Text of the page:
Archive | May, 2013

The Little Things

31 May

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Being a Sustainability Wench is not just about growing veges, preserving fruit, and buying second-hand. Sometimes it’s making positive decisions about the little things.

I love coffee. Proper coffee. If I won the lottery, the second thing I’d buy (after a working beehive), is a fancy Italian coffee machine.

Last year I started to find that whenever I felt rushed in the morning, I’d grab a takeaway soy latte. Really not sustainable at all.

I’ve changed my ways, and now brew plunger coffee as I throw clothes on the kids, then put it into a takeaway KeepCup that can be washed and used again. It makes me value my soy lattes out with my friends even more. I bought my KeepCup from a local not-for-profit organisation which was fundraising. You can buy them from cafes. Best to buy them from a local cafe, so your money is staying in your community I reckon.

As I was out and about, I took this pic of the tree decorated by artist Peter Majende on Manchester St here in Christchurch. It highlights (ugh, bad pun) the creativity happening here post-earthquake. Heartening.

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New Fruit

30 May

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Today was the day I’d been dreaming about for weeks. The chance to try my first ever homegrown lime. After careful consideration, I decided to have it in a vodka tonic. An excellent decision. It was divine. I slipped it into my drink about 1 minute after picking. We’ve had the shrub for a couple of years, but this year is the first time we’ve had any fruit from it. I’m sure nurturing the herb, bee and butterfly garden beds around it helped, as did the worm poo.

As I sipped on my fresh lime vodka tonic, I stewed some windfall apples with tamarillos that my friend Sarah had sent down all the way from Whangarei. They were such perfect specimens. Sarah and I have been buddies since primary school, and worked at a supermarket together when we were at high school – possibly a reason why we both love vege gardening. We’ve seen what supermarkets do to fresh produce. The outcome of the apple tamarillos tastes a bit odd in it’s pure form, but once sweetened and spiced up, it’ll be great as a pudding.

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Winter Basil Love

29 May

I was intrigued to see little baby basils growing in a pot in a friend’s kitchen last night. I assume that when I use the remains of my pesto in bottled pasta sauce in April, that it’s the last I smell of this summery scent until January.

You’ve got nothing to lose by sowing seeds and trying them at different times of the year. If you try sowing a variety of seeds often, something will germinate. If you sow nothing, nothing will germinate. It’s not an expensive exercise.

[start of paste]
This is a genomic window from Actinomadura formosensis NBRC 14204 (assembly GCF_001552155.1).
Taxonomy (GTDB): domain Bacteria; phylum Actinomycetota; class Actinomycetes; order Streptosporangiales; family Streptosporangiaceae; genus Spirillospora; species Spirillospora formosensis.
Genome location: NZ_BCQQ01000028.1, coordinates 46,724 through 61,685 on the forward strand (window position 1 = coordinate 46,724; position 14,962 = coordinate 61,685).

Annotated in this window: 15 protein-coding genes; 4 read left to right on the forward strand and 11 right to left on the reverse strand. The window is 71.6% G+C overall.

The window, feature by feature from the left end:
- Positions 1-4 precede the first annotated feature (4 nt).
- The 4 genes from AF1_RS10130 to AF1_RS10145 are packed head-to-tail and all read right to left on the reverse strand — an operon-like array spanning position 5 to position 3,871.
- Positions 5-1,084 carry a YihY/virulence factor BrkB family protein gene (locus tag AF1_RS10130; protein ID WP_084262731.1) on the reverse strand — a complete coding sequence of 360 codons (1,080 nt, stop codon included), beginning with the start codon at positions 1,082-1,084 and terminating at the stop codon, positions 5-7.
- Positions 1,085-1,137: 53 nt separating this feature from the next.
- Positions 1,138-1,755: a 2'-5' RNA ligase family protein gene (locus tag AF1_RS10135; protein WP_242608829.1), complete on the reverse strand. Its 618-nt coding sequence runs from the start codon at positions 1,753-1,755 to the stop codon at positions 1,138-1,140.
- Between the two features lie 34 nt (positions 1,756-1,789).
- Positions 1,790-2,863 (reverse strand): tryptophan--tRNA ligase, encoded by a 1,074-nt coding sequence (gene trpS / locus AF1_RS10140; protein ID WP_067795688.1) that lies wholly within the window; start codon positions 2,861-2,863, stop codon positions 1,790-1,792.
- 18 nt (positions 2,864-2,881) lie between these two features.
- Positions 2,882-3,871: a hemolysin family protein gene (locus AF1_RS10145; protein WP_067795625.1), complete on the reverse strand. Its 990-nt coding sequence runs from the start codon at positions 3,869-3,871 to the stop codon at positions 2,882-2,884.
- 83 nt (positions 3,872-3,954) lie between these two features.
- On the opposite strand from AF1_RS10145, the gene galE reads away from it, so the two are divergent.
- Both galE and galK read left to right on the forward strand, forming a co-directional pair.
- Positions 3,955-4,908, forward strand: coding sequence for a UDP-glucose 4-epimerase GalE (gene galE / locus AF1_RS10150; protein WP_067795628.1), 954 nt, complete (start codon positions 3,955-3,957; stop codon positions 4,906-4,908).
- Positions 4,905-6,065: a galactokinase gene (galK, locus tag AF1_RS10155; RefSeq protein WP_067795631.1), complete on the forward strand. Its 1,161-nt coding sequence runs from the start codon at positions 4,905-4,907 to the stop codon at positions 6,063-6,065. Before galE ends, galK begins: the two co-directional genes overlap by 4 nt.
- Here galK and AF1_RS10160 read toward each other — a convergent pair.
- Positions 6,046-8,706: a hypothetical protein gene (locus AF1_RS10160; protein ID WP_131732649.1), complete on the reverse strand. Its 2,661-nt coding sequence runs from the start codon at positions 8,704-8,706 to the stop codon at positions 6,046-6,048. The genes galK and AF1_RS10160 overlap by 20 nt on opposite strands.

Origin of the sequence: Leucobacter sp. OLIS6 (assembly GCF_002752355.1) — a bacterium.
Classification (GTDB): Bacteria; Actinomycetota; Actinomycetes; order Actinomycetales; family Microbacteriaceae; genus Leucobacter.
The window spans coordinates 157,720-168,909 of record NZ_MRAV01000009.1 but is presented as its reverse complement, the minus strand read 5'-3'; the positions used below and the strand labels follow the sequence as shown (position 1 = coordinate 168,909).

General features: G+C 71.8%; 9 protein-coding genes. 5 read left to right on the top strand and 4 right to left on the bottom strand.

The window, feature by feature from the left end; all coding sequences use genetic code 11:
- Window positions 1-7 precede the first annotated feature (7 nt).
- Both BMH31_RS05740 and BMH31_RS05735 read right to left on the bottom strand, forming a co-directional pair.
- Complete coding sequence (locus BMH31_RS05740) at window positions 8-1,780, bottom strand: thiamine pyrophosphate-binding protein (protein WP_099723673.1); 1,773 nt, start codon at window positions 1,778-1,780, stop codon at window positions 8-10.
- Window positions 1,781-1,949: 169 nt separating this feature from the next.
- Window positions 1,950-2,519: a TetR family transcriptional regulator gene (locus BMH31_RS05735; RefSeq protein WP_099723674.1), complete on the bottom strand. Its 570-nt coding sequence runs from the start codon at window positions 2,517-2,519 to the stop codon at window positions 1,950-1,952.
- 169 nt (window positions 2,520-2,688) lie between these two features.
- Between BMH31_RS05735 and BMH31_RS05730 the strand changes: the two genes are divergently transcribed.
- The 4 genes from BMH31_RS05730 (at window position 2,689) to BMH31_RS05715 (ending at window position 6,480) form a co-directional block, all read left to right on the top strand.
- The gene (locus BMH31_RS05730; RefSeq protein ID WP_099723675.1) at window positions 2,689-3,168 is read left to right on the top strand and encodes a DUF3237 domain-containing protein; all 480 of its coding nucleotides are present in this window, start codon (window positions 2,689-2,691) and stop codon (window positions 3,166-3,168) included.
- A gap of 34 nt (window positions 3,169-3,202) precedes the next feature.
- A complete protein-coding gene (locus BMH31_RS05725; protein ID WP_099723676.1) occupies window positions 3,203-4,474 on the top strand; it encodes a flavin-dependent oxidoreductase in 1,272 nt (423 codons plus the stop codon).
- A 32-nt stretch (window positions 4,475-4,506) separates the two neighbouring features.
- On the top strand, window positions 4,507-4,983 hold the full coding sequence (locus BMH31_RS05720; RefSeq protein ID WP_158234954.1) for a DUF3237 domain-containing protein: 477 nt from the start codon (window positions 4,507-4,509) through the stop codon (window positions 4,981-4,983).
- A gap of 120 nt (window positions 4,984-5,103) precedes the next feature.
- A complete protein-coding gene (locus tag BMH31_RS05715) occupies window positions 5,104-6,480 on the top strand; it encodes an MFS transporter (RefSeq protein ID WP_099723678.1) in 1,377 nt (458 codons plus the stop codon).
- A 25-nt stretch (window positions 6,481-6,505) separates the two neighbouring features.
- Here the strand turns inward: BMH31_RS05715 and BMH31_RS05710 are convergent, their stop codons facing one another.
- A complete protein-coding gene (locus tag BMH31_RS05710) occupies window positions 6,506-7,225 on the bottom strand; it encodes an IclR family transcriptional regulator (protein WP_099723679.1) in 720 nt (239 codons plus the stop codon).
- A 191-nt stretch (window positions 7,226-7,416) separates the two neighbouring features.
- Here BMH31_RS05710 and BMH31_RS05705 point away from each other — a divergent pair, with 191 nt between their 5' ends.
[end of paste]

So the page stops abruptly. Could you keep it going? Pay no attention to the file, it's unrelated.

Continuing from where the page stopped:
This evening I sowed a punnet each of basil and random perennial seeds that an elderly woman from down the road gave us (we have no idea what it’s called, all we know is that it has a purple flower). They’ll stay inside through the winter, then the perennials can move to my homemade propagation box in the early spring.

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A New Mag on a Stormy Night

27 May

I found a new magazine tonight at the shop. After a gruelling day with a scratchy throat, ‘Green Ideas’ seems the right thing to relax to while I wait to see if it snows or just rains outside.

For starters, the $3.90 cost of the monthly mag is a winner. I have the luxurious ‘splashing-out-on-a-magazine’ feeling without breaking the bank. There’s a healthy mix of controversial subjects, worldwide and domestic issues, long term goals, and quick green fixes in the mag, accompanied with URLs to check out.

The back page is cool. It features ’10 things we learned while making this issue’. This month it includes:

  • ‘Green’ reusable supermarket bags are still made from a kind of plastic.
  • Sea water is naturally fluoridated.
  • Endangered native bats are living in Auckland’s suburbs.

There’s no talk of how how to get the perfect body, what the latest stars are up to, or how to decorate your house the fanciest way to impress your neighbours. It’s only the third issue, but I’m contemplating subscribing.

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Making the Most of a Warm Autumn Day

26 May

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We’ve had a cracker weekend of sunshine. So the garlic went into a horse-poo prepared bed. This was horse poo we bought for .50c from the side of the road on the outskirts of Christchurch. Apparently the moon is not in the best place for planting garlic, but I’m not prepared to wait for the next sunny spell at this time of year. I also sowed silverbeet seeds (for the fickle chickens who have decided they like it for now), parsnips, and bok choy. They’re all sitting snug in my homemade propagation box.